Ah, the first half of the month, when rents are traditionally due and software is often patched. But while these program fixes and security updates are meant to fix problems in software, they can sometimes create even more problems.
Take for example, the recent iOS 9.3.1 patch that was intended to fix the crashing-links problem — but inadvertently created a security exploit on some iPhones. Or Google’s patch last year that was supposed to repair the Stagefright-sized hole in Android but didn’t cover everything the first time around. You win some, you lose some.
Now, many people just get an update notice and install whatever software arrives with the notifications. Or they have automatic updates turned on — and pay even less attention. Patches are generally a good thing and designed to keep your computer and data safe. But if you’re the type that wants to know what’s going on your hardware (or what scary thing you’re being protected from now), hit up the support area of the manufacturer’s website for detailed notes.
Here are a few of the major players:
- Adobe Security Bulletins and Advisories. Adobe Flash Player and Adobe Reader are two of the most hacker-targeted pieces of software out there, and so security updates to sew up those holes are issued regularly. Find your Adobe product on the list and click through for the details on each update.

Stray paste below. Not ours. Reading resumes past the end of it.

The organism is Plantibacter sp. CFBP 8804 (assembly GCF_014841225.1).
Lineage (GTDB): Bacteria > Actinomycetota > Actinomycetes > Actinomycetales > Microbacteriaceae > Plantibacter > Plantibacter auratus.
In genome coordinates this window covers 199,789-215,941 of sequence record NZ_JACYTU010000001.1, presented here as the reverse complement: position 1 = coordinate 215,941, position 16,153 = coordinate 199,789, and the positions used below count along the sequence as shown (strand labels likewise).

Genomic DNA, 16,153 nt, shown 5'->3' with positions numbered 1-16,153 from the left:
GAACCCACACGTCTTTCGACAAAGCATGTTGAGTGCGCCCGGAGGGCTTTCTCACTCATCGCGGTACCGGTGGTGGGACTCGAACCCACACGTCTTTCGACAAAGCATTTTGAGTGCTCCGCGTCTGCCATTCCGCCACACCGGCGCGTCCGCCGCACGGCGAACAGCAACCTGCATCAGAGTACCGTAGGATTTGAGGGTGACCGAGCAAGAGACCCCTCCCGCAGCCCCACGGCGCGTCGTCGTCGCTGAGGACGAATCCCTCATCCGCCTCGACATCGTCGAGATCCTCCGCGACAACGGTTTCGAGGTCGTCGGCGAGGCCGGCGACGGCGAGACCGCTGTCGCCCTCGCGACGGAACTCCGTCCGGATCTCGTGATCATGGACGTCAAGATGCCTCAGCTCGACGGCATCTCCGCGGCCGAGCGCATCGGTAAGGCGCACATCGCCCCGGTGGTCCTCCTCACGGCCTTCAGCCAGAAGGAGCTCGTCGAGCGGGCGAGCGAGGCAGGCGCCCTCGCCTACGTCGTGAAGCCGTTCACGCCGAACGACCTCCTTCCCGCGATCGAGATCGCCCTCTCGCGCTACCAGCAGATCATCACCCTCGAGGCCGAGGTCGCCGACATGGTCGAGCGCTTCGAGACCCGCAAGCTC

- Android Open Source Project. This developer’s den for the Android mobile operating system has a section devoted to Security where bug reports can be filed and Bulletins describing the content of every monthly update Google issues for its Nexus hardware can be found. If you don’t use Nexus hardware, check with your device maker.
- Apple Security Updates. Apple makes a lot of system software, including OS X, iOS, tvOS, watchOS and all its in-house applications, and you can find information about everything security-related here. Links on the site also take you to the downloads and supporting documentation, in case you didn’t let your Mac update the software automatically (or your iOS device, for that matter).
- Microsoft Security Tech Center. Thanks to decades of Windows, the Redmond giant is an old pro at the security-update game. The company celebrates with new bugfix releases on Patch Tuesday, the second Tuesday of every month. All the latest security bulletins are posted there so you can read up and see what’s getting fixed this time. (The site is a little techie, but Microsoft has a Safety & Security Center site written for less-technical home users as well.)
All updated with nothing to read now? Microsoft’s next Patch Tuesday is next week, so you don’t have long to wait.